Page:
Quick summary: This lesson forms part of a Design Thinking Unit in which students identify waste issues in the world, build an understanding of how waste has an impact in their own community, work to find and prototype a solution, then take action in their community that addresses the issue of waste. In this lesson, students will share findings relating to the community’s experiences with waste and recycling. They will present data and information as graphs and tables, as well as summarising it into a visual organiser to represent what members of the community see, do, think and feel. They then consider this information to generate ideas about how recycling practices could be improved.
This activity has been developed in partnership with Visy. For over 60 years Visy has been striving for sustainability, reducing the amount of waste going to landfill by collecting recyclable materials and recycling them into new paper and packaging products. Click here to find out more about Visy and their innovative work in recovering and transforming recyclable materials into new products to preserve our earth’s precious resources.
- Students will be able to identify and define waste-related issues based on data collected.
- Students will be able to develop solutions to problems identified within their community.
- Students will understand how to plan and take action in their community.
21st century skills:
Australian Curriculum Mapping
Year 5 English
- Understand that patterns of language interaction vary across social contexts and types of texts and that they help to signal social roles and relationships (ACELA1501).
- Understand how to move beyond making bare assertions and take account of differing perspectives and points of view (ACELA1502).
- Clarify understanding of content as it unfolds in formal and informal situations, connecting ideas to students’ own experiences and present and justify a point of view (ACELY1699).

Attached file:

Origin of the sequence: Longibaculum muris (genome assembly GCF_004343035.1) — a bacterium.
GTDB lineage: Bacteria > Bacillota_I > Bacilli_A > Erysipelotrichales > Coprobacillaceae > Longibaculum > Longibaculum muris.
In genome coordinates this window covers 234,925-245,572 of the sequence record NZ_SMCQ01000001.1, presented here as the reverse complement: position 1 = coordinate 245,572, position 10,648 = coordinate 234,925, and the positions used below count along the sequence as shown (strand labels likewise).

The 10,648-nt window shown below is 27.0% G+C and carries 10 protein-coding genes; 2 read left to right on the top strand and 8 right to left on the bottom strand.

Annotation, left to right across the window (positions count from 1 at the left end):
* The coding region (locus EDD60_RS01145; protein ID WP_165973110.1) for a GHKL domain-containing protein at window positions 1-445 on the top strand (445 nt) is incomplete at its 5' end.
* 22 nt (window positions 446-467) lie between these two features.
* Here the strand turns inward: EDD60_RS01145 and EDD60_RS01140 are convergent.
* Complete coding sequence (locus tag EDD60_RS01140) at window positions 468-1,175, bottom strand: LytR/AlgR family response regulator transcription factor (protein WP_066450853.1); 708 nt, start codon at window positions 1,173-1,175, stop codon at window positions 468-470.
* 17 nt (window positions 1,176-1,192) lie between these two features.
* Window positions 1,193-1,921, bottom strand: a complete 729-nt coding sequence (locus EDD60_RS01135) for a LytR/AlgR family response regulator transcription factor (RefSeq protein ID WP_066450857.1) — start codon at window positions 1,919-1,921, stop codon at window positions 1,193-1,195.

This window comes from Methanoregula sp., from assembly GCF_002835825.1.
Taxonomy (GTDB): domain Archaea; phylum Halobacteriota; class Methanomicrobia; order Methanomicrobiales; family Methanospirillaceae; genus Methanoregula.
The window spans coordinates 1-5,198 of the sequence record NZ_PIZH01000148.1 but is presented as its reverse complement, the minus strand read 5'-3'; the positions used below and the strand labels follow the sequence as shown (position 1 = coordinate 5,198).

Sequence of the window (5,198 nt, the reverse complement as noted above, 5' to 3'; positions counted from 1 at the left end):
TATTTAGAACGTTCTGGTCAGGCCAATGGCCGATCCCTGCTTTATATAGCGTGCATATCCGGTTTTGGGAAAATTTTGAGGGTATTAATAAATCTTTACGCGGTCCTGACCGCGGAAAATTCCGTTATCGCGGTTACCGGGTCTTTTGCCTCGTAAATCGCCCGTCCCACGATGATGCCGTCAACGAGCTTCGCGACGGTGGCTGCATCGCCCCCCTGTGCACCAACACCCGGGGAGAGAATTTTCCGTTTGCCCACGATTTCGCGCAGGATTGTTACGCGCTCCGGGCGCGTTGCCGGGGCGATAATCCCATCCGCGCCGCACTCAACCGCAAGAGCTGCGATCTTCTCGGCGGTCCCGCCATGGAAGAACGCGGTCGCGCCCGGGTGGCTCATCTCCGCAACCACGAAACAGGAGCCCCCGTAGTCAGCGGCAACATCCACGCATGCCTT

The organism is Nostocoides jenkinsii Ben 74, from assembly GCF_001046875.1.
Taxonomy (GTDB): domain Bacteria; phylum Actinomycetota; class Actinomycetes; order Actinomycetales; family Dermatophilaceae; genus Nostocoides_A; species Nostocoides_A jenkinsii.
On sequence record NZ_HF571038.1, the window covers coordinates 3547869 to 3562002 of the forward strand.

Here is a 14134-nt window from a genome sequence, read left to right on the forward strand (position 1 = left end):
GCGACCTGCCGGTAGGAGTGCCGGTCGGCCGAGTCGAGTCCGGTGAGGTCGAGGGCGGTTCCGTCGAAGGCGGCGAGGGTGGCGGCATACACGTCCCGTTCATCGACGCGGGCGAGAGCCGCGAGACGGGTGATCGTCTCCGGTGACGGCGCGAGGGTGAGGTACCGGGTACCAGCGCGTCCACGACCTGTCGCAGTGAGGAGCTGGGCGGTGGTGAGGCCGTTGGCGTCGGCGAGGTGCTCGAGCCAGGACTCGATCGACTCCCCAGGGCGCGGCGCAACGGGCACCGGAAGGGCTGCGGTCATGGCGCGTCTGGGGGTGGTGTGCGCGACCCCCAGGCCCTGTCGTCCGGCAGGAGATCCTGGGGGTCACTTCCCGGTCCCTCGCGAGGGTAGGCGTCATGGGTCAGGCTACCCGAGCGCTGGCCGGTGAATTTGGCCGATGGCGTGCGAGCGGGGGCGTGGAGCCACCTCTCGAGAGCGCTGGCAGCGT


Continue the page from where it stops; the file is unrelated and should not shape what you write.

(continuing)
- Use interaction skills, for example paraphrasing, questioning and interpreting non-verbal cues and choose vocabulary and vocal effects appropriate for different audiences and purposes (ACELY1796).
- Plan, rehearse and deliver presentations for defined audiences and purposes incorporating accurate and sequenced content and multimodal elements (ACELY1700).
Year 6 English
- Understand that strategies for interaction become more complex and demanding as levels of formality and social distance increase (ACELA1516).
- Understand the uses of objective and subjective language and bias (ACELA1517).
- Participate in and contribute to discussions, clarifying and interrogating ideas, developing and supporting arguments, sharing and evaluating information, experiences and opinions (ACELY1709).
- Use interaction skills, varying conventions of spoken interactions such as voice volume, tone, pitch and pace, according to group size, formality of interaction and needs and expertise of the audience (ACELY1816).
- Plan, rehearse and deliver presentations, selecting and sequencing appropriate content and multimodal elements for defined audiences and purposes, making appropriate choices for modality and emphasis (ACELY1710).
Year 5 Humanities and Social Sciences
- Develop appropriate questions to guide an inquiry about people, events, developments, places, systems and challenges (ACHASSI094).
- Locate and collect relevant information and data from primary sources and secondary sources (ACHASSI095).
- Organise and represent data in a range of formats including tables, graphs and large- and small-scale maps, using discipline-appropriate conventions (ACHASSI096).
- How people with shared beliefs and values work together to achieve a civic goal (ACHASSK118).
- Evaluate evidence to draw conclusions (ACHASSI101).
- Work in groups to generate responses to issues and challenges (ACHASSI102).
Year 6 Humanities and Social Sciences
- Develop appropriate questions to guide an inquiry about people, events, developments, places, systems and challenges (ACHASSI122).
- Locate and collect relevant information and data from primary sources and secondary sources (ACHASSI123).
- Evaluate evidence to draw conclusions (ACHASSI129).
- Work in groups to generate responses to issues and challenges (ACHASSI130).
- Reflect on learning to propose personal and/or collective action in response to an issue or challenge, and predict the probable effects (ACHASSI132).
- The obligations citizens may consider they have beyond their own national borders as active and informed global citizens (ACHASSK148).
Year 5 Mathematics
- Pose questions and collect categorical or numerical data by observation or survey (ACMSP118).
- Construct displays, including column graphs, dot plots and tables, appropriate for data type, with and without the use of digital technologies (ACMSP119).
- Describe and interpret different data sets in context (ACMSP120).
Year 6 Mathematics
- Interpret and compare a range of data displays, including side-by-side column graphs for two categorical variables (ACMSP147).
Year 5 & 6 Design & Technologies
- Critique needs or opportunities for designing, and investigate materials, components, tools, equipment and processes to achieve intended designed solutions (ACTDEP024).